Oil on canvas, 30 x 16.75 inches. Tate Gallery, London. Claudio and Isabella is signed "1850," but it was first shown in 1853 at the Royal Academy.
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The painting depicts a moment from Act III, scene i of Measure for Measure when the novice Isabella visits her brother Claudio in prison to tell him that her plea for mercy from Angelo has failed and that he has lewdly proposed to her that she might trade her virginity for her brother's life. George Landow assigns Claudio and Isabella to the second rank of Hunt's paintings; one way employed by Hunt to prevent "his art from presenting nature 'claylike and finite'," says Landow, "was to depict emotionally powerful scenes from literature and from sacred and secular history." The scene in Claudio and Isabella, unlike Hunt's Lady of Shalott and his religious paintings that portray "such powerful moments of illumination or conversion," simply depicts a more "conventionally theatrical subject" (20).
Most of the critics who first reviewed the painting in 1853 agreed with Landow; they saw little in the picture to admire. The reviewer for The Examiner, for example, praised Hunt's depiction of Isabella, but of he says that Claudio, "whose fear of death is represented by a look and posture of imbecile lunacy, is a distressing and exaggerated feature of the scene. If it is to be supposed that Claudio expressed, in such a way of Mr. Hunt depicts it, his distress of mind, it is a thing that we had much rather suppose than see deliberately painted." Richard Altick, who quotes from this review in The Examiner, perhaps helps us understand why the painting does not ring true as a representation of the action in Act III; he says in his note on the painting that it describes the exchange between the two when "Claudio pleads with his sister Isabella to give herself to Angelo in order that he can be released from prison" (279).
If Altick correctly identifies the exact moment the painting captures, then I would agree that the expressions on the faces of Claudio and Isabella and their gestures do not genuinely reflect the action. That is why I would suggest another interpretation for the painting. In the earlier part of their conversation, Isabella has explained to Claudio what transpired when she had her audience with Angelo; she asks then, "What says my brother?"
CLAUDIO: Death is a fearful thing.
ISABELLA: And shamed life a hateful.
CLAUDIO: Ay, but to die, and go we know not where;
To lie in cold obstruction and to rot;
This sensible warm motion to become
A kneaded clod; and the delighted spirit
To bathe in fiery floods, or to reside
In thrilling region of thick-ribbed ice;
To be imprison'd in the viewless winds,
And blown with restless violence round about
The pendent world; or to be worse than worst
Of those that lawless and incertain thought
Imagine howling: 'tis too horrible!
The weariest and most loathed worldly life
That age, ache, penury and imprisonment
Can lay on nature is a paradise
To what we fear of death.
Isabella replies, "Alas, alas!" This is the precise moment, I think, depicted in the painting. Isabella sympathetically lays her hands upon her brother's heart to comfort him and looks up at him with obvious pity and concern. But Claudio looks away with furrowed brow and awkwardly fiddles with the shackles on his leg. He knows that what he is to say next must be put in the most diplomatic terms, for he is going to ask her to trade her virginity for his life. Now the scene makes sense: Isabella's expression, Claudio's awkwardness, the half-open mouth prepared to ask for this sacrifice, and his gaze directed away from sister, whom he cannot look in the eye as he asks of her what he must.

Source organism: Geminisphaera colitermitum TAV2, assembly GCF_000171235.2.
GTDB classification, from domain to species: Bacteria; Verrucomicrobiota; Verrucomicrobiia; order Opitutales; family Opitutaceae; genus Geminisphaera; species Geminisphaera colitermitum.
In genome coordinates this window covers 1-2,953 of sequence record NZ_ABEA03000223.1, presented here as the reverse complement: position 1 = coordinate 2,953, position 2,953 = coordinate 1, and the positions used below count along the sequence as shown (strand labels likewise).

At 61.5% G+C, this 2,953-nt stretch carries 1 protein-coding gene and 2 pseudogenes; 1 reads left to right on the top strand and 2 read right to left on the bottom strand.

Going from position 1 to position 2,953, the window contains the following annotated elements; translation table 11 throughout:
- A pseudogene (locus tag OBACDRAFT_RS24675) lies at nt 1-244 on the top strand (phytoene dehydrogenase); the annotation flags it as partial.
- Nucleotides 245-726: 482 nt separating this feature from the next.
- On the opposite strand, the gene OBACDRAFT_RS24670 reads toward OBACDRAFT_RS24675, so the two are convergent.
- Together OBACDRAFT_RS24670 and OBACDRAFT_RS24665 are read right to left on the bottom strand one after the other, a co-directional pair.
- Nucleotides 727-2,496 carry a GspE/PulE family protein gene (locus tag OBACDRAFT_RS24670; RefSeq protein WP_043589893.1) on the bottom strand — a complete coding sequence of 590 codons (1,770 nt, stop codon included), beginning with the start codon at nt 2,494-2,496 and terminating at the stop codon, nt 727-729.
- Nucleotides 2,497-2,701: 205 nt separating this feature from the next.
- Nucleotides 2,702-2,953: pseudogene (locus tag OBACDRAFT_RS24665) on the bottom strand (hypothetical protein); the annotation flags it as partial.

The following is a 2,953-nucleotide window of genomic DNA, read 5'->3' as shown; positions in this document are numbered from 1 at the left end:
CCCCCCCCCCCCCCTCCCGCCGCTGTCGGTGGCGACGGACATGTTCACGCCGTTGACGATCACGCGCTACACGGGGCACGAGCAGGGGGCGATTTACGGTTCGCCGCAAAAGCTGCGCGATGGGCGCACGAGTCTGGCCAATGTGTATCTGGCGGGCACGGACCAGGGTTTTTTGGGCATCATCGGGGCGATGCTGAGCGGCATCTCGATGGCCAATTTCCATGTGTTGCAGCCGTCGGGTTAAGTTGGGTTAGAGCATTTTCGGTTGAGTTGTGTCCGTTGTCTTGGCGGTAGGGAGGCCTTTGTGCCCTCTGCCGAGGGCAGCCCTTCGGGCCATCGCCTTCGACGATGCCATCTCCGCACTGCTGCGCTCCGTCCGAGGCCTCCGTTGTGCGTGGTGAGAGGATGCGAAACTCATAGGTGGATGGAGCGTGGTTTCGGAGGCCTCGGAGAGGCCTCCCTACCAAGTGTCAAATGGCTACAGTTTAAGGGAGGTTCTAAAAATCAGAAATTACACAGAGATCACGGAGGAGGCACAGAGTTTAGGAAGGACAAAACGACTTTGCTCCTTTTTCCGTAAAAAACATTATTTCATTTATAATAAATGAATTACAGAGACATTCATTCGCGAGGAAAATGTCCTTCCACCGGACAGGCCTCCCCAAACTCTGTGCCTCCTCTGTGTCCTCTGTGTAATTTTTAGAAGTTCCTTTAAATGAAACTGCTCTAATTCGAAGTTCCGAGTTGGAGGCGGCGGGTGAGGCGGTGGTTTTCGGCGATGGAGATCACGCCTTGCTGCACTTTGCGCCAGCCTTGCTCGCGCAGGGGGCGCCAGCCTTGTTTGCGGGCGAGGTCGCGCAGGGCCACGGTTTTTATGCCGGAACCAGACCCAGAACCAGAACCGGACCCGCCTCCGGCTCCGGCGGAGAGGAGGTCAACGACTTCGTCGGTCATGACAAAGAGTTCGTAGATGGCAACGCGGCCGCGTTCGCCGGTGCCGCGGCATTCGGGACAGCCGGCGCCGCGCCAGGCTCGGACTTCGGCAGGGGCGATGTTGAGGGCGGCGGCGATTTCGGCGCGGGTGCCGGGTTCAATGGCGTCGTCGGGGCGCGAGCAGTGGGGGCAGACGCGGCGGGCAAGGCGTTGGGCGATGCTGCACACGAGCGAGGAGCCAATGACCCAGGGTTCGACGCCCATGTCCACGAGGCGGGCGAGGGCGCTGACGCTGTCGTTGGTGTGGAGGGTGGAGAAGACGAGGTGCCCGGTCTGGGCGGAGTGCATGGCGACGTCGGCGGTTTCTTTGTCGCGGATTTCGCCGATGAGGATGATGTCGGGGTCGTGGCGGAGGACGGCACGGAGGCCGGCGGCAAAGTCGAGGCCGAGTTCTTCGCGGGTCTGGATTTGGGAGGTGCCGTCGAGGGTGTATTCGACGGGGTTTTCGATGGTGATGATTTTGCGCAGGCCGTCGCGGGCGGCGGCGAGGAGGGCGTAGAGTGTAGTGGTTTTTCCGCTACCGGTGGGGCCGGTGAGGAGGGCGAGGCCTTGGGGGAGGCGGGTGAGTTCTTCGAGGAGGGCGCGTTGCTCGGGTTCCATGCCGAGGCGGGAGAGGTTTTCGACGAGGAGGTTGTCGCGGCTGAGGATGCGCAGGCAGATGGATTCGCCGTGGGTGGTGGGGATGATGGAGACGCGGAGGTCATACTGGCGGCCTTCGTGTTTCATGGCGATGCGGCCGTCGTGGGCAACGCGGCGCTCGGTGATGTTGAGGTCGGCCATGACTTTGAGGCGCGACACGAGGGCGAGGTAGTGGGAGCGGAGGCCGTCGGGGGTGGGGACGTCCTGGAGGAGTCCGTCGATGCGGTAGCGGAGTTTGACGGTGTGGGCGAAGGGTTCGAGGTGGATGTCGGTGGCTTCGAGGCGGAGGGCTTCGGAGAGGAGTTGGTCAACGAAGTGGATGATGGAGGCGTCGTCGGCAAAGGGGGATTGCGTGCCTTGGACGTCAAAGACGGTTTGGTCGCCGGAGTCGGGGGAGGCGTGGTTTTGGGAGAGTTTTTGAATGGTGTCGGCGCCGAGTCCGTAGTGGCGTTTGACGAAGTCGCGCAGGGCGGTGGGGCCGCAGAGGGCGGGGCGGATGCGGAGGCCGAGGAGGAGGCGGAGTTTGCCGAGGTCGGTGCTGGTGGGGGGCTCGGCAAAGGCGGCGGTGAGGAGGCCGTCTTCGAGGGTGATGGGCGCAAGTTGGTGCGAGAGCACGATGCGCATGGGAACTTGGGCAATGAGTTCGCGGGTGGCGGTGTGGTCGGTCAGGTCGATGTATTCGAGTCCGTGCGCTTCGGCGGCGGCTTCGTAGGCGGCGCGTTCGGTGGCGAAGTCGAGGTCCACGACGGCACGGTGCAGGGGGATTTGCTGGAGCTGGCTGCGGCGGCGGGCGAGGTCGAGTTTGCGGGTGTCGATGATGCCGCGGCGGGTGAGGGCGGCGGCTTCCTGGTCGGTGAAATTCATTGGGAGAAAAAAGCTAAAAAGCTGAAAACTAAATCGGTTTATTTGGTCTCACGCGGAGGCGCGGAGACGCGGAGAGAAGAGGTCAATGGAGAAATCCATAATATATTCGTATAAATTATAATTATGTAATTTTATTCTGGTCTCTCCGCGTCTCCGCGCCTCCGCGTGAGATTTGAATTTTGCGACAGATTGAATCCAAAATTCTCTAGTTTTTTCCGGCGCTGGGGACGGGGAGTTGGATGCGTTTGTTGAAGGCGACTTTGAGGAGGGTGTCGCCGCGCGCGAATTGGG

CLAUDIO: Sweet sister, let me live:
What sin you do to save a brother's life,
Nature dispenses with the deed so far
That it becomes a virtue.
ISABELLA: O you beast!
O faithless coward! O dishonest wretch!
Wilt thou be made a man out of my vice?
Is't not a kind of incest, to take life
From thine own sister's shame? What should I think?
Heaven shield my mother play'd my father fair!
For such a warped slip of wilderness
Ne'er issued from his blood. Take my defiance!
Die, perish! Might but my bending down
Reprieve thee from thy fate, it should proceed:
I'll pray a thousand prayers for thy death,
No word to save thee.
CLAUDIO: Nay, hear me, Isabel.
ISABELLA: O, fie, fie, fie!
Thy sin's not accidental, but a trade.
Mercy to thee would prove itself a bawd:
'Tis best thou diest quickly.
CLAUDIO: O hear me, Isabella!
Thus Hunt captures the moment just before Isabella's violent eruption of disdain and disgust in defense of what one critic has called her "rancid chastity." Her accusation--"O you beast!"--and his plea, "O hear me, Isabella!" suggests an entirely different painting than the one we see. Christopher Wood is correct when he says Claudio and Isabella is "typical of Hunt's preoccupation with sin and guilt and his intensely moralistic approach to art," but he, like most critics, incorrectly assumes that the painting describes a scene where Claudio "pleads with her to save his life" (Wood, Pre-Raphaelites, 19).
Few critics would argue, however, with the craftsmanship and the execution of the painting; Hunt had gone to the Lollard prison at Lambeth Palace for the background of the picture to get the details right. Hanging in the casement is the lute with which he might have wooed his young lady, and carved in the wood just above the ring that fastens his chain is a reminder of how he came to be in this mess in the first place: the names Claudio and Juliet. The fallen petals of the flower on his cloak at his feet contrasts poignantly with the blossoms on the tree and the blue skies just outside the bars of the window in cell. All in all, it is a powerful depiction of an awkward and dramatically charged moment in Measure for Measure.